[DAYS_LEFT] days left of your Medeconomics free trial

Subscribe now

Your free trial has expired

Subscribe now to access Medeconomics

What to consider when upskilling practice staff

To free-up GP time, NHS England's GP Forward View suggests practice staff could be trained to take on a greater supporting role. The MDU's Dr Sharmala Moodley considers the medico-legal implications of 'upskilling' non-clinicians.

Growing patient demand and fewer GPs have put general practice under increased strain. In response, NHS England has called on practices to give clerical and reception staff additional responsibilities.

The GP Forward View revealed that £45m has been set aside over the next five years so practices can train reception and admin staff for two specific roles: ‘signposting’ patients to the most appropriate healthcare professional and managing clinical correspondence.   

Many non-clinical staff already have an enhanced role within their practice. Administrative staff are commonly involved in dealing with routine correspondence, preparing repeat prescriptions for signature by the GP and managing the review system for patients on long-term medication.

What will staff do?

The purpose of signposting is to advise the patient about the sources of help and advice which are most relevant to their need. It is not to make a diagnosis or plan treatment. It is anticipated that receptionists will offer a choice, not make clinical decisions.

Correspondence management involves clerical staff coding incoming clinical correspondence, taking actions where appropriate, including forwarding it to another member of the team, or passing the letter to a GP for action if a clinical decision is required. It is a more advanced task than document processing or coding alone.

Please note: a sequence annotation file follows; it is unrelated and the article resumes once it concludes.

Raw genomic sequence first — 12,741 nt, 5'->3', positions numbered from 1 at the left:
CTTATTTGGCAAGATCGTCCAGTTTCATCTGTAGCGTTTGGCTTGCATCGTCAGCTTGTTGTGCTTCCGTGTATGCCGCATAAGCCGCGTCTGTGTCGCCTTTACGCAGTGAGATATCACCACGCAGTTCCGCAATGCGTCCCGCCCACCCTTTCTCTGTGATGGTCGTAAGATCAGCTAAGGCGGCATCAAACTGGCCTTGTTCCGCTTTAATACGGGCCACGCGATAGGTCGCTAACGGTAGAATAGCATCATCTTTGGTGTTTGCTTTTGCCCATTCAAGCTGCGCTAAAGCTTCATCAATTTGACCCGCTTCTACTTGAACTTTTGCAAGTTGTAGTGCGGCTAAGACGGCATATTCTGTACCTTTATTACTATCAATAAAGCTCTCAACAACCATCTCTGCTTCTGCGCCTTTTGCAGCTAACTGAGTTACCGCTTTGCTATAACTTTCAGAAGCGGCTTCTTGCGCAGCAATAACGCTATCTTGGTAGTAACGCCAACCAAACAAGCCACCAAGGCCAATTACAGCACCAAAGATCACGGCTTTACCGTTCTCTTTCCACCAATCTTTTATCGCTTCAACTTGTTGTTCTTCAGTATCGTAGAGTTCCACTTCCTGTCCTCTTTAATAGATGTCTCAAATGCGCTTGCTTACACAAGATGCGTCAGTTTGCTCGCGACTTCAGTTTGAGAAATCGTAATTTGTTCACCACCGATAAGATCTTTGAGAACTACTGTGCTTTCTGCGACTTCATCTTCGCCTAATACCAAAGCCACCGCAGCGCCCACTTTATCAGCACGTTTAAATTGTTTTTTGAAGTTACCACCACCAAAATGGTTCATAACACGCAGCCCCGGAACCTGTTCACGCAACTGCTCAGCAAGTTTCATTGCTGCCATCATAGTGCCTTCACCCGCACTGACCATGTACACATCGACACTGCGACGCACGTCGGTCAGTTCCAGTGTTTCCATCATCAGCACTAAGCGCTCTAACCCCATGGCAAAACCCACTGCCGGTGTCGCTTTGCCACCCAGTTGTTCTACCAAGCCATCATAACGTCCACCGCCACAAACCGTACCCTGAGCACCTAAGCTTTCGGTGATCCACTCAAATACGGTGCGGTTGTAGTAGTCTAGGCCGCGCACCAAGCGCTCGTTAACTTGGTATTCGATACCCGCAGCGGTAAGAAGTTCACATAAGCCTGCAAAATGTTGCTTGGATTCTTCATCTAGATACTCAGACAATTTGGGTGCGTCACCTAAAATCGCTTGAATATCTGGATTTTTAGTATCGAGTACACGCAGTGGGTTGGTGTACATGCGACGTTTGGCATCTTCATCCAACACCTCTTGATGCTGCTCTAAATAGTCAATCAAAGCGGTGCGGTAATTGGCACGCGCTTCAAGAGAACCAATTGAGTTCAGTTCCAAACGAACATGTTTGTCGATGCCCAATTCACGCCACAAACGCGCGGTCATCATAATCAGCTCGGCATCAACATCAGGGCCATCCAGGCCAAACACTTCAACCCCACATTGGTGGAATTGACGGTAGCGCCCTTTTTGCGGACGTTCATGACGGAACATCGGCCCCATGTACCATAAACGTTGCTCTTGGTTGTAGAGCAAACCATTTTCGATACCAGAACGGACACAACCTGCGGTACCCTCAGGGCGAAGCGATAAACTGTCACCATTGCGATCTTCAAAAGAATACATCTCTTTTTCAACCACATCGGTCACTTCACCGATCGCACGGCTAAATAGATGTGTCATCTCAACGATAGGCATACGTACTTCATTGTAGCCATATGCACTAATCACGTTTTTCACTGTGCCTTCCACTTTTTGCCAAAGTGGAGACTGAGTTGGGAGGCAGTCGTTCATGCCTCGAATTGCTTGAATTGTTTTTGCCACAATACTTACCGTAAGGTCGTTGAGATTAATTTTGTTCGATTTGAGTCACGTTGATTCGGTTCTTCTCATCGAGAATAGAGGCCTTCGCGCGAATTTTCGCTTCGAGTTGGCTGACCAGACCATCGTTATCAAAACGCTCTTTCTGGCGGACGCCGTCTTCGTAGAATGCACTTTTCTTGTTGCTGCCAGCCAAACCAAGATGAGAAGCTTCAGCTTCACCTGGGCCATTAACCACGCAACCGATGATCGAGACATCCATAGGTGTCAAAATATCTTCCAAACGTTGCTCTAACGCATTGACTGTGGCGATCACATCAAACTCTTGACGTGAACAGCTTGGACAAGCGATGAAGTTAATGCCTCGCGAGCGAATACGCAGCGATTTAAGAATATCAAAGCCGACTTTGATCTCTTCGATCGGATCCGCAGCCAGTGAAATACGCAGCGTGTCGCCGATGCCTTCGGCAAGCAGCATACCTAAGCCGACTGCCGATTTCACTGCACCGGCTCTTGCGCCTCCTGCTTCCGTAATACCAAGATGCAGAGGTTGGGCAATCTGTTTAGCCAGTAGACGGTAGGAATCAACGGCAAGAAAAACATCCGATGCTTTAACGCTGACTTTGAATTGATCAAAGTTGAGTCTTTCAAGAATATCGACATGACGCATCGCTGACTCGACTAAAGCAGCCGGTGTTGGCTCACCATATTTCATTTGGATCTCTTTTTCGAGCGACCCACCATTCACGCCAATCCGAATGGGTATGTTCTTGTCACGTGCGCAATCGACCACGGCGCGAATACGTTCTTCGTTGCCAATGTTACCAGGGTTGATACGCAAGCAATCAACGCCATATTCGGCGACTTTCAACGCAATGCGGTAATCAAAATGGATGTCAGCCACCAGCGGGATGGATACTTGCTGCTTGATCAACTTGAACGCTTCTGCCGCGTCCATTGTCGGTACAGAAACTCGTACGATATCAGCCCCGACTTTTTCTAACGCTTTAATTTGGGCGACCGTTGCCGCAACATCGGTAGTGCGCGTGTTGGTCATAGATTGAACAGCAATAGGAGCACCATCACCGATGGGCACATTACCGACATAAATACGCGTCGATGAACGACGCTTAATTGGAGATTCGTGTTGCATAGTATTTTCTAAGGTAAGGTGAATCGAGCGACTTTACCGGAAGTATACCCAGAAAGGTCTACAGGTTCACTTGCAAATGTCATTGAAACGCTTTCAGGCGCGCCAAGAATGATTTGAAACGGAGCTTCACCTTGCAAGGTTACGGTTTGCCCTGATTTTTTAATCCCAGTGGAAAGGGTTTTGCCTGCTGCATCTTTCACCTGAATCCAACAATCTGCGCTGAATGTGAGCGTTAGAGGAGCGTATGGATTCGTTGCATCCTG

It requires clerical staff to be skilled and confident to make decisions about how to code a letter and its contents in the patient record, how to use an approved protocol for deciding which letters need to be sent to a GP and with what level of urgency, and when to ask for help.

Most practices find that a well-trained administrative team enables them to run more efficiently. But if your practice plans to delegate more tasks to non-clinical staff, there are some medico-legal obligations towards staff and patients to bear in mind.


It is essential that staff are competent and comfortable with taking on additional responsibilities. The GMC expects doctors to 'be satisfied that the staff you supervise have the necessary knowledge, skills and training to carry out their roles'.

In addition, the CQC expects providers to regularly review staff training needs and keep a record of all staff training and development.

NHS England has set out details of training for reception and clerical staff under the GP Forward View on its website. Signposting training, for example, 'should ensure receptionists are confident in communicating available options. Ideally a training experience should include an opportunity for staff to hear from a receptionist 'who is already working in this way.'

It suggests that trained receptionists will need to ‘sensitively’ ascertain the patient’s need and direct them safely and appropriately to sources of advice and support inside or outside the practice.

CCGs will distribute the money set aside by NHS England and help practices determine a suitable training provider. NHS England is producing a directory which will be available on its website.